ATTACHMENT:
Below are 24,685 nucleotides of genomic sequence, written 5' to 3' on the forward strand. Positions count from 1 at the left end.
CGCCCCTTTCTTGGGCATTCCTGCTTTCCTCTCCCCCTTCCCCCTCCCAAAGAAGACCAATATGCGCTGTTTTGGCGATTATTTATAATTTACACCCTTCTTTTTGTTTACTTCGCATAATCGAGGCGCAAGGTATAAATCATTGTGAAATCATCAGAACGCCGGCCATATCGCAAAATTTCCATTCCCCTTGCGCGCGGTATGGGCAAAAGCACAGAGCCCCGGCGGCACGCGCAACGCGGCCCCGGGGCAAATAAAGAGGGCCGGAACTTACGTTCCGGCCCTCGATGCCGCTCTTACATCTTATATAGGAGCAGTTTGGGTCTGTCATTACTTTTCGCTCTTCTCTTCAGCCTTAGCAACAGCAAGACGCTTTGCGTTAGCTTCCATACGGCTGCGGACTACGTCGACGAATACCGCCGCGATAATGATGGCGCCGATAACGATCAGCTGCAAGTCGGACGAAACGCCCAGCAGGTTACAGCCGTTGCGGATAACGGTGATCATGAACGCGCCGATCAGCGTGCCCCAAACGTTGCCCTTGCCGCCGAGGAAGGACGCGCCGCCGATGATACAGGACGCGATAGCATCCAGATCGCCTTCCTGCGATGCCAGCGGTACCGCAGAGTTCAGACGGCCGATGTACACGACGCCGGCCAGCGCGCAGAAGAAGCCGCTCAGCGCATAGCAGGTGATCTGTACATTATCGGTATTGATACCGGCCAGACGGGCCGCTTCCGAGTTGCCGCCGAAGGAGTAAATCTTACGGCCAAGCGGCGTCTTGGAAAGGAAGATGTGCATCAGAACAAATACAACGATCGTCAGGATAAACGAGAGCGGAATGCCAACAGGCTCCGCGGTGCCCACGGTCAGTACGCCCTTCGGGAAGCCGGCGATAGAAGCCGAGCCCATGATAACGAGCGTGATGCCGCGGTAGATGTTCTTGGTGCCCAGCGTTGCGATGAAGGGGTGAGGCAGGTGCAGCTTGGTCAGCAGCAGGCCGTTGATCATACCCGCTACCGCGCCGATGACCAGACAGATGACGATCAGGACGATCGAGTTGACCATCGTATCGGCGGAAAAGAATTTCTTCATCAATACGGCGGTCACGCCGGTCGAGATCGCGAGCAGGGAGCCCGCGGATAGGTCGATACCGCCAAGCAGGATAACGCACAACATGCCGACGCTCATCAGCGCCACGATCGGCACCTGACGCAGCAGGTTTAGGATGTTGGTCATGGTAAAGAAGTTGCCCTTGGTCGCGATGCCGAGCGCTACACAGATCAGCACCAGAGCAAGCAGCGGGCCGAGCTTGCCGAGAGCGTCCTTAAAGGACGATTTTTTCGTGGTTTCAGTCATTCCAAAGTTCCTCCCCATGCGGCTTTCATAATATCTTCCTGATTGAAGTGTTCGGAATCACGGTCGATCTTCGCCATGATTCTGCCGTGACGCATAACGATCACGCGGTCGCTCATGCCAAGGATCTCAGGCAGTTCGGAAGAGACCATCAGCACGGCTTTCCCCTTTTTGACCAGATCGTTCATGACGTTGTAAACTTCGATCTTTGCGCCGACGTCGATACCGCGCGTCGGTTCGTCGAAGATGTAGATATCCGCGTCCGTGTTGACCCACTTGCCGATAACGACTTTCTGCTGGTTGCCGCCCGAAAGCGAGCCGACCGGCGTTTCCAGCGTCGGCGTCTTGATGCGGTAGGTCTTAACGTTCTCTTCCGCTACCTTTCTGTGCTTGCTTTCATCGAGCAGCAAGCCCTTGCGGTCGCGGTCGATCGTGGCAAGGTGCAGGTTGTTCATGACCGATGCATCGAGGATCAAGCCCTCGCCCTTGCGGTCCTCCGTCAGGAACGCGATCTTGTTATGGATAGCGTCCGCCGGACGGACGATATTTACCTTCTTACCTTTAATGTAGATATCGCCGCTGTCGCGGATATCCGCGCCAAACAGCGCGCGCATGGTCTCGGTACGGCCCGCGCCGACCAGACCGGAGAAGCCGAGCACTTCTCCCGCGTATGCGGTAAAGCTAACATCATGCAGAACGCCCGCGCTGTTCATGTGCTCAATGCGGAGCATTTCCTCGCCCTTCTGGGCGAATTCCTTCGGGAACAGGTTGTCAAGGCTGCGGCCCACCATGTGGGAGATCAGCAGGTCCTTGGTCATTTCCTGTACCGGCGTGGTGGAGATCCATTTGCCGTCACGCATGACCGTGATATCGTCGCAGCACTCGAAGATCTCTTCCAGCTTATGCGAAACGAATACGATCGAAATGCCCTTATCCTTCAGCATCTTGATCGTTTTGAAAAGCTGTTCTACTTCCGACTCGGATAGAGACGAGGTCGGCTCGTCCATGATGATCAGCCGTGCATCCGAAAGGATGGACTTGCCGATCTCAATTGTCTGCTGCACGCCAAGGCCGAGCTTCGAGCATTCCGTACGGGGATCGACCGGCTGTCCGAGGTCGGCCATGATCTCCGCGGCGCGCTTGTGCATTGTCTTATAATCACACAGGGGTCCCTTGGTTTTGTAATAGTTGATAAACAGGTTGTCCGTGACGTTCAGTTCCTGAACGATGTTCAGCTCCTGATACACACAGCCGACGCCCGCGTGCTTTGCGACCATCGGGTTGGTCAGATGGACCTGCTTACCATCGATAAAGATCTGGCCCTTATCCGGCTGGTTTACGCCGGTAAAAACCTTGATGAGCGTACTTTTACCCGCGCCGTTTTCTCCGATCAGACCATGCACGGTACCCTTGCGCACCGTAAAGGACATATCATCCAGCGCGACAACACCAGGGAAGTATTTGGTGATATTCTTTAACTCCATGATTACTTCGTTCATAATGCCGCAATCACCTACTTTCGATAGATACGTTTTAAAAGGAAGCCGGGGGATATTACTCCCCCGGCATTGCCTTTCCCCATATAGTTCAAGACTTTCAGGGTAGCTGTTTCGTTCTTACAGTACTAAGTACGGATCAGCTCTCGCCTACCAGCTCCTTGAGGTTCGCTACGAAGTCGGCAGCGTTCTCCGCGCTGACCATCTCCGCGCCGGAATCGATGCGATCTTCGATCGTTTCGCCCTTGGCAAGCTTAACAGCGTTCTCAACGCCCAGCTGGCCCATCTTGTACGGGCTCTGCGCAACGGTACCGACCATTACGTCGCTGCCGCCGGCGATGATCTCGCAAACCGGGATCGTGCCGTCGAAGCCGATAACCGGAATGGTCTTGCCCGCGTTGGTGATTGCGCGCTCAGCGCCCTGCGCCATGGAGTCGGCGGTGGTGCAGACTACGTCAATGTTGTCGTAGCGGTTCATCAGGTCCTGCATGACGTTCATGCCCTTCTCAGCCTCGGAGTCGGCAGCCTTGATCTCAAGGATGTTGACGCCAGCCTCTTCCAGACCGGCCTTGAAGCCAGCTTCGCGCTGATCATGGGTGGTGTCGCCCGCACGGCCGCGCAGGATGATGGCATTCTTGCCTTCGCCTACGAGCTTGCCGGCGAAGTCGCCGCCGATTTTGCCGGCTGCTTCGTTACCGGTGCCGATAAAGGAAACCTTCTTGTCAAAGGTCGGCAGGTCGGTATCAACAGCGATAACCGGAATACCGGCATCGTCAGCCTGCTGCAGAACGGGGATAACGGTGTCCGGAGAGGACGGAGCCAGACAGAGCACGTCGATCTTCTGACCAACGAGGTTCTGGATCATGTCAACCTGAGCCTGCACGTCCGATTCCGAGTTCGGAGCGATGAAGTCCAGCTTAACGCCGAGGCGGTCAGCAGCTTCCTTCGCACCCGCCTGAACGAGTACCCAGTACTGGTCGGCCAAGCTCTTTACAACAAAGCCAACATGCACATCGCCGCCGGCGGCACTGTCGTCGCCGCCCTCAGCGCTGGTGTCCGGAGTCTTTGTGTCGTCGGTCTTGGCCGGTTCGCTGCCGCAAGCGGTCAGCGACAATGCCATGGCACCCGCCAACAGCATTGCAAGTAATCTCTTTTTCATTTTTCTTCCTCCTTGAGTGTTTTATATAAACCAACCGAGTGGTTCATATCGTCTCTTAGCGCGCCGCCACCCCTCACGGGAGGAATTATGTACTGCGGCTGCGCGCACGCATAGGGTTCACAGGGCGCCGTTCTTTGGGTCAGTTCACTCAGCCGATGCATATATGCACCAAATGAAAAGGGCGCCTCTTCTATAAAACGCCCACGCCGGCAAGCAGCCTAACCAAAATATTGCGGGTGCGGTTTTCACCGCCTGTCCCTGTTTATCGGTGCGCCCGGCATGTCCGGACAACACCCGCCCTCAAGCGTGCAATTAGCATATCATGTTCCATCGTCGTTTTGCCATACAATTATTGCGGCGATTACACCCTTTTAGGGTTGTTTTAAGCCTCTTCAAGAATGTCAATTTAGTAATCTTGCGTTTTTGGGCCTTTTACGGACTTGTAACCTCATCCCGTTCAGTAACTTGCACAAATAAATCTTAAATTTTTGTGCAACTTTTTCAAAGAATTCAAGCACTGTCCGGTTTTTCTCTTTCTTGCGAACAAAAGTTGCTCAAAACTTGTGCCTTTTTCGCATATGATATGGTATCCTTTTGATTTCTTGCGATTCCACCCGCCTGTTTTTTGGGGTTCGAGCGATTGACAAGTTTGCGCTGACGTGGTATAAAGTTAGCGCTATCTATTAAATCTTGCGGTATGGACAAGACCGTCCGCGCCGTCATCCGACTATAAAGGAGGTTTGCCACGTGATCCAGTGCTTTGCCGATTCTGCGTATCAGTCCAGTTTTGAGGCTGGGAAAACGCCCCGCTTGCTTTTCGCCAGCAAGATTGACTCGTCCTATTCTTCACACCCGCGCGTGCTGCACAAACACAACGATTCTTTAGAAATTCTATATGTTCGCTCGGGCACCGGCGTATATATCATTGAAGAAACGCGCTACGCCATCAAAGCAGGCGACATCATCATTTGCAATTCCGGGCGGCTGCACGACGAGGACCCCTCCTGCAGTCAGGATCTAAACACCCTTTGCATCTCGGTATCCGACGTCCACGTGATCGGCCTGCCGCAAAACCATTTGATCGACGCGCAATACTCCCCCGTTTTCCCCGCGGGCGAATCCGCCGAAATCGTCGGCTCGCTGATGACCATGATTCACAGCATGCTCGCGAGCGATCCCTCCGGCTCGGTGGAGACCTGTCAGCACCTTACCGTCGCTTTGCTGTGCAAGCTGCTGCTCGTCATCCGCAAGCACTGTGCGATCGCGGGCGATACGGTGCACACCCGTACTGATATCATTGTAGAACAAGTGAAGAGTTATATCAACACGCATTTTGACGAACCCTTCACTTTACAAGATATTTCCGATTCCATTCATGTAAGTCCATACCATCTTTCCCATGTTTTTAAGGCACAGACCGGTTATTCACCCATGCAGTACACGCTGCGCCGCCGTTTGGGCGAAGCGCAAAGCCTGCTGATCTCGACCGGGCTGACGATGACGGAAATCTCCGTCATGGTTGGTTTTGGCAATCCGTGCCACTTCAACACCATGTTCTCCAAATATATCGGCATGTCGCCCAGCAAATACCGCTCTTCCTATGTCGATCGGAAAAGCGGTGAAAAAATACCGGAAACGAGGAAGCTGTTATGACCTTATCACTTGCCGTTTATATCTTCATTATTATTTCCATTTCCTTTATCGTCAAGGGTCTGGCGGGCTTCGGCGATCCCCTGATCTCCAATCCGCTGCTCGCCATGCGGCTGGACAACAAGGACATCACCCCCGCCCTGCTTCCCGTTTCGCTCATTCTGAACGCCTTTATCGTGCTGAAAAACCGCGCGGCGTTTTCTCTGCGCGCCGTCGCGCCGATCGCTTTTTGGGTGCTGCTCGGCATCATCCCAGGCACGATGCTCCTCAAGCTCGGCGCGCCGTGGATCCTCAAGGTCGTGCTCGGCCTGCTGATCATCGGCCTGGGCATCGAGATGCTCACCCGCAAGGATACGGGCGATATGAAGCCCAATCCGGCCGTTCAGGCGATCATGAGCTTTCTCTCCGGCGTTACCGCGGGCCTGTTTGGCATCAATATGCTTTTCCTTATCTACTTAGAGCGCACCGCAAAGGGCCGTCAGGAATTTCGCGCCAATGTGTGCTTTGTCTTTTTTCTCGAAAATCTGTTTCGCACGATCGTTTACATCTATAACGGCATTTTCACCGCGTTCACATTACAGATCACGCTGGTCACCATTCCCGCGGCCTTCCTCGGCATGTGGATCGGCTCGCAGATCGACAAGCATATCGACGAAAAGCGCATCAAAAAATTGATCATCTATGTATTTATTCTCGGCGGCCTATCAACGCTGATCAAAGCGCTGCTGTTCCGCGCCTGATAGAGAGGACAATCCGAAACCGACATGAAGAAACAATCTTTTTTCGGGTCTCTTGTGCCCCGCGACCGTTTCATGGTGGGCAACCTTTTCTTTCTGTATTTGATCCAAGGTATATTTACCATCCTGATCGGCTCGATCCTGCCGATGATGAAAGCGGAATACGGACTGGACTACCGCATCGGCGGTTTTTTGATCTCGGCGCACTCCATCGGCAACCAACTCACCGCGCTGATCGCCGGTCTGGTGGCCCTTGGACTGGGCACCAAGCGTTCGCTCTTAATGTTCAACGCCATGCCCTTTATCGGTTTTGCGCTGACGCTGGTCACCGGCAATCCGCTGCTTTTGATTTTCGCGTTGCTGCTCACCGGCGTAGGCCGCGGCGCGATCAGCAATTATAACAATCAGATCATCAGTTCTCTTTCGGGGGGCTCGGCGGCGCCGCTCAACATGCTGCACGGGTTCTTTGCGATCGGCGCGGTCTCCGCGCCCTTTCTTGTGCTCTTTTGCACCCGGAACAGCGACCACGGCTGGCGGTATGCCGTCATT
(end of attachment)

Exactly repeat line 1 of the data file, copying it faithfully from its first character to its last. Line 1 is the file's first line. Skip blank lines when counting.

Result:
Below are 24,685 nucleotides of genomic sequence, written 5' to 3' on the forward strand. Positions count from 1 at the left end.